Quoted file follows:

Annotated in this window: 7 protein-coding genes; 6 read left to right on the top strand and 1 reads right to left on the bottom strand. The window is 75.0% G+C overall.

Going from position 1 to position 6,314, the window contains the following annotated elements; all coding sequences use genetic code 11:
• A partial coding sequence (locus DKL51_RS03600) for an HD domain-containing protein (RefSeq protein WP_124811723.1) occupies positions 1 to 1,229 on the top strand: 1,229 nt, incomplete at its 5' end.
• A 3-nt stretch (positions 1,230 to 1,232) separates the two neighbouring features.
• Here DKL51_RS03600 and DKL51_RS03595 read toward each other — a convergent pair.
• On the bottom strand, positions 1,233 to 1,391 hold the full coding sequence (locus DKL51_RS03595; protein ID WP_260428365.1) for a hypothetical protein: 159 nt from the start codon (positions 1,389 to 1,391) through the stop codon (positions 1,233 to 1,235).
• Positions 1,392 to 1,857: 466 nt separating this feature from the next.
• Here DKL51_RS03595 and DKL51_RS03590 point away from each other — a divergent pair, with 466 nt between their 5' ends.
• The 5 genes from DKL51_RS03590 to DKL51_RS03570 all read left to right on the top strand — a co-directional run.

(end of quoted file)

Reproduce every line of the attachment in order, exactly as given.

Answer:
Annotated in this window: 7 protein-coding genes; 6 read left to right on the top strand and 1 reads right to left on the bottom strand. The window is 75.0% G+C overall.

Going from position 1 to position 6,314, the window contains the following annotated elements; all coding sequences use genetic code 11:
• A partial coding sequence (locus DKL51_RS03600) for an HD domain-containing protein (RefSeq protein WP_124811723.1) occupies positions 1 to 1,229 on the top strand: 1,229 nt, incomplete at its 5' end.
• A 3-nt stretch (positions 1,230 to 1,232) separates the two neighbouring features.
• Here DKL51_RS03600 and DKL51_RS03595 read toward each other — a convergent pair.
• On the bottom strand, positions 1,233 to 1,391 hold the full coding sequence (locus DKL51_RS03595; protein ID WP_260428365.1) for a hypothetical protein: 159 nt from the start codon (positions 1,389 to 1,391) through the stop codon (positions 1,233 to 1,235).
• Positions 1,392 to 1,857: 466 nt separating this feature from the next.
• Here DKL51_RS03595 and DKL51_RS03590 point away from each other — a divergent pair, with 466 nt between their 5' ends.
• The 5 genes from DKL51_RS03590 to DKL51_RS03570 all read left to right on the top strand — a co-directional run.